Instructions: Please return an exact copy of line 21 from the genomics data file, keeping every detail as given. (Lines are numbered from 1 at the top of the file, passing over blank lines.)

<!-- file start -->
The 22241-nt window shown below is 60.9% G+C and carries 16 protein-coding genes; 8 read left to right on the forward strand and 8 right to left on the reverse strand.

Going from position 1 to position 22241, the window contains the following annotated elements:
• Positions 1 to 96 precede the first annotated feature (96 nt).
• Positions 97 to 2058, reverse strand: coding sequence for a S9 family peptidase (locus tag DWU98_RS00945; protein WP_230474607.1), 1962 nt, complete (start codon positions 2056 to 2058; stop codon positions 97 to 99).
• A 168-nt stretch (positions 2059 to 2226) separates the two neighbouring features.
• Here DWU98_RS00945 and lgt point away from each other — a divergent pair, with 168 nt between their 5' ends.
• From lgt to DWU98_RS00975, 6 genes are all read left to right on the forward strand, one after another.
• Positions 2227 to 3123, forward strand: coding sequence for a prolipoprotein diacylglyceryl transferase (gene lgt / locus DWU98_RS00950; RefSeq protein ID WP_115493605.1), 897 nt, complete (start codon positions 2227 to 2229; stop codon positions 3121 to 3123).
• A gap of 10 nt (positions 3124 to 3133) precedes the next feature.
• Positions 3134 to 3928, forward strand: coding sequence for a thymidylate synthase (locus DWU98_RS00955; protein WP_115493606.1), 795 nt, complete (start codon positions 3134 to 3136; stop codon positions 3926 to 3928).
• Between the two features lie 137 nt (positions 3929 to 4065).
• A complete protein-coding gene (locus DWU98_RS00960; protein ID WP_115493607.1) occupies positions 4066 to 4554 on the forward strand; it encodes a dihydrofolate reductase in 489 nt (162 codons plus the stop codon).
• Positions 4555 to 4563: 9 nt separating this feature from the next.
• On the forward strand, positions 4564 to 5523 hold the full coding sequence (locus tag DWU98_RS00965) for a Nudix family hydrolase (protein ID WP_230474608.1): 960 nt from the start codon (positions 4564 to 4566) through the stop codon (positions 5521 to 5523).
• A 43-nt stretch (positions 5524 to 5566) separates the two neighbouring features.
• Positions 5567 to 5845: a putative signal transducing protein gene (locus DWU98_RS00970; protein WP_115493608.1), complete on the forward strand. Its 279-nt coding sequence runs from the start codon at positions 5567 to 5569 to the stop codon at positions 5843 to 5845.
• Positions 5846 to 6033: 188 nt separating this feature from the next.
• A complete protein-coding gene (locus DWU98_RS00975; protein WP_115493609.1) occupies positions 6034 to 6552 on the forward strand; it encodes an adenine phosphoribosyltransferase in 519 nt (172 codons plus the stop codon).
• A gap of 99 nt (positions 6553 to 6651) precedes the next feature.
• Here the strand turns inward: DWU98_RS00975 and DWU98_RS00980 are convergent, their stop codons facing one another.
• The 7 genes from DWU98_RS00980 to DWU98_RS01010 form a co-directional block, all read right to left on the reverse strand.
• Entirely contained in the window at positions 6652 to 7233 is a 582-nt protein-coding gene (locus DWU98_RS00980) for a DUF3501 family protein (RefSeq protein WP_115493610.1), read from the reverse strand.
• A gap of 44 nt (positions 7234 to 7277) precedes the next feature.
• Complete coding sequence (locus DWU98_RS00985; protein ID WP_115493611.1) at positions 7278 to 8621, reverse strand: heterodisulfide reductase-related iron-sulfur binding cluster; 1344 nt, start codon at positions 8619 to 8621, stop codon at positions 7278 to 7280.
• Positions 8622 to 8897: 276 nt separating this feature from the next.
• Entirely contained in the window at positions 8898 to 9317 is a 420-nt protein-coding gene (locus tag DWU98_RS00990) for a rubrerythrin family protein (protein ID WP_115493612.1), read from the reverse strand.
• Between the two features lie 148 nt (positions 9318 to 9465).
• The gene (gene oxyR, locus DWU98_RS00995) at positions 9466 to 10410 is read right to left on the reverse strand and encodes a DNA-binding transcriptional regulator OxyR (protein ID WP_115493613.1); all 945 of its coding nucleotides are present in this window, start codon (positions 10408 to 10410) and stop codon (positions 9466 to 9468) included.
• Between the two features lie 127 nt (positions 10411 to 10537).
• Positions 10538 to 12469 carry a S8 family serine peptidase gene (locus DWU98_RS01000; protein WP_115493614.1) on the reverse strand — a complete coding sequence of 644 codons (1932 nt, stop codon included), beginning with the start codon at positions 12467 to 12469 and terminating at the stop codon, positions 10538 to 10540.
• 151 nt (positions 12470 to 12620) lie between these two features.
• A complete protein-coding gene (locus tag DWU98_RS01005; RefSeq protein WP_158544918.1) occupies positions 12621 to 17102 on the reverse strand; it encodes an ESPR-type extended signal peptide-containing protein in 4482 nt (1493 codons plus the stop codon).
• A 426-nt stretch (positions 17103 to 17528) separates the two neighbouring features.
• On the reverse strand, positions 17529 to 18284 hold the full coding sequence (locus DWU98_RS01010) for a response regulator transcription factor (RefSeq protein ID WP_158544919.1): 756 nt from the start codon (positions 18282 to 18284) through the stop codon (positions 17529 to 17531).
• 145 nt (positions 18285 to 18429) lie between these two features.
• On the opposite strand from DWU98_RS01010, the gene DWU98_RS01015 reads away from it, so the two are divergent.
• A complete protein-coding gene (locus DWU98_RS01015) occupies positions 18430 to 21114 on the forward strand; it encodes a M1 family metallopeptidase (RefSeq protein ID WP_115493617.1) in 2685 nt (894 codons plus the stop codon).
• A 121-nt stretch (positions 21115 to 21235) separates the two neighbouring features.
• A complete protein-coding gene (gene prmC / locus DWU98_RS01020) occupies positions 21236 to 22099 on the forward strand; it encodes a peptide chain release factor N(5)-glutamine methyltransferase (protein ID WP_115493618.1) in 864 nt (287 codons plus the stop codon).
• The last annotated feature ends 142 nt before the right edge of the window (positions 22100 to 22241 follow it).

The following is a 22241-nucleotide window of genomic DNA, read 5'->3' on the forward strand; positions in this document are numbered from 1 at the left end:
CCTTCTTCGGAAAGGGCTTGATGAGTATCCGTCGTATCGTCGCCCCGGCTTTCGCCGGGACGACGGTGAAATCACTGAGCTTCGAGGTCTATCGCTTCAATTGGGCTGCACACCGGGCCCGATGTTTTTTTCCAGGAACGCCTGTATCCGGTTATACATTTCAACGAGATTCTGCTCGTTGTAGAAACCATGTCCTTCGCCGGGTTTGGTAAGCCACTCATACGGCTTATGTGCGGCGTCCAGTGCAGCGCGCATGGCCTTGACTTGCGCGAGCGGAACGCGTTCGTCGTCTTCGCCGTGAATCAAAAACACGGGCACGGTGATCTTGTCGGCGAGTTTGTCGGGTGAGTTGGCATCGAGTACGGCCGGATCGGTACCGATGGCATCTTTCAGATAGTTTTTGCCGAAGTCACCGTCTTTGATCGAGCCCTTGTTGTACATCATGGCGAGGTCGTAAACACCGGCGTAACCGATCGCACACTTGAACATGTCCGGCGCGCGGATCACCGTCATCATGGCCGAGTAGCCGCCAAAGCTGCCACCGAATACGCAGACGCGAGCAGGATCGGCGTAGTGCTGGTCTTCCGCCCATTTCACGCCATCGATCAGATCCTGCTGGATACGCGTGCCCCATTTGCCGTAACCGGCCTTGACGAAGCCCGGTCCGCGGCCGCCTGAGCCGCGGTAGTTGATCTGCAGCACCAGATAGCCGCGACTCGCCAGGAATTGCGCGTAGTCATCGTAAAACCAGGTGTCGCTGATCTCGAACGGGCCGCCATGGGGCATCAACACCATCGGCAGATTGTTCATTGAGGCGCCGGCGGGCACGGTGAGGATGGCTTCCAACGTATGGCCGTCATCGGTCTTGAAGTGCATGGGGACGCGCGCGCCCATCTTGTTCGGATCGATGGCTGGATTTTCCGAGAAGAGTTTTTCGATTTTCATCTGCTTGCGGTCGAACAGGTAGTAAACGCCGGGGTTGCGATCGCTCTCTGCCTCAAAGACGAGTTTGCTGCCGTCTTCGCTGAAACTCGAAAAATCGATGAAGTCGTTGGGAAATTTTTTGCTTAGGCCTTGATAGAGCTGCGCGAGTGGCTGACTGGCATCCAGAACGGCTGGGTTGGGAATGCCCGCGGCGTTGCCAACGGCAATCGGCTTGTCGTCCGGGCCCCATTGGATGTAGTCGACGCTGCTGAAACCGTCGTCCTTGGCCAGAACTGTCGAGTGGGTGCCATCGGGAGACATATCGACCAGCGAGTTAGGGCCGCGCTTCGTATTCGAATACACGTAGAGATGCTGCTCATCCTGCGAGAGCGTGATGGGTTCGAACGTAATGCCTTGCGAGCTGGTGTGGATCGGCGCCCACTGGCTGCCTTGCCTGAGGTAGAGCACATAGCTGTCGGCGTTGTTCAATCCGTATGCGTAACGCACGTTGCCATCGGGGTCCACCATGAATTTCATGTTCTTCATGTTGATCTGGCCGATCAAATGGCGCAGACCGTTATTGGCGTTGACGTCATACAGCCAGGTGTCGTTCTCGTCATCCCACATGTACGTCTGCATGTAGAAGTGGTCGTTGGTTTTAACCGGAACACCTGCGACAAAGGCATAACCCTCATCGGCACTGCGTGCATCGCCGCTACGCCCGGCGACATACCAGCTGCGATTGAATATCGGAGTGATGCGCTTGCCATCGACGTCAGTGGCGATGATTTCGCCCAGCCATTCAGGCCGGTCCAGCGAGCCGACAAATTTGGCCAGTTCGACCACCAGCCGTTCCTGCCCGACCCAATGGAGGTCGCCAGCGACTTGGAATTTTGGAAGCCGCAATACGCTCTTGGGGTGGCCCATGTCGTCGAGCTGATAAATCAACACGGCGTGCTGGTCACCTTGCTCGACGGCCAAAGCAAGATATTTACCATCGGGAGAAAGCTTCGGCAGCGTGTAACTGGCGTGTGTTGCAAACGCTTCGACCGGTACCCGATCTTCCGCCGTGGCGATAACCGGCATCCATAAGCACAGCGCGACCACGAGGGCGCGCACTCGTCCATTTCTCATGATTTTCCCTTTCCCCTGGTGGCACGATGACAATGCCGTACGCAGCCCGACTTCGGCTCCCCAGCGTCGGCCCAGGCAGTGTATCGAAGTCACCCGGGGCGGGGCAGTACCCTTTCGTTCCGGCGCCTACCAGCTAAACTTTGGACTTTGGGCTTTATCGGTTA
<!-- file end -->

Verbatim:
• The 7 genes from DWU98_RS00980 to DWU98_RS01010 form a co-directional block, all read right to left on the reverse strand.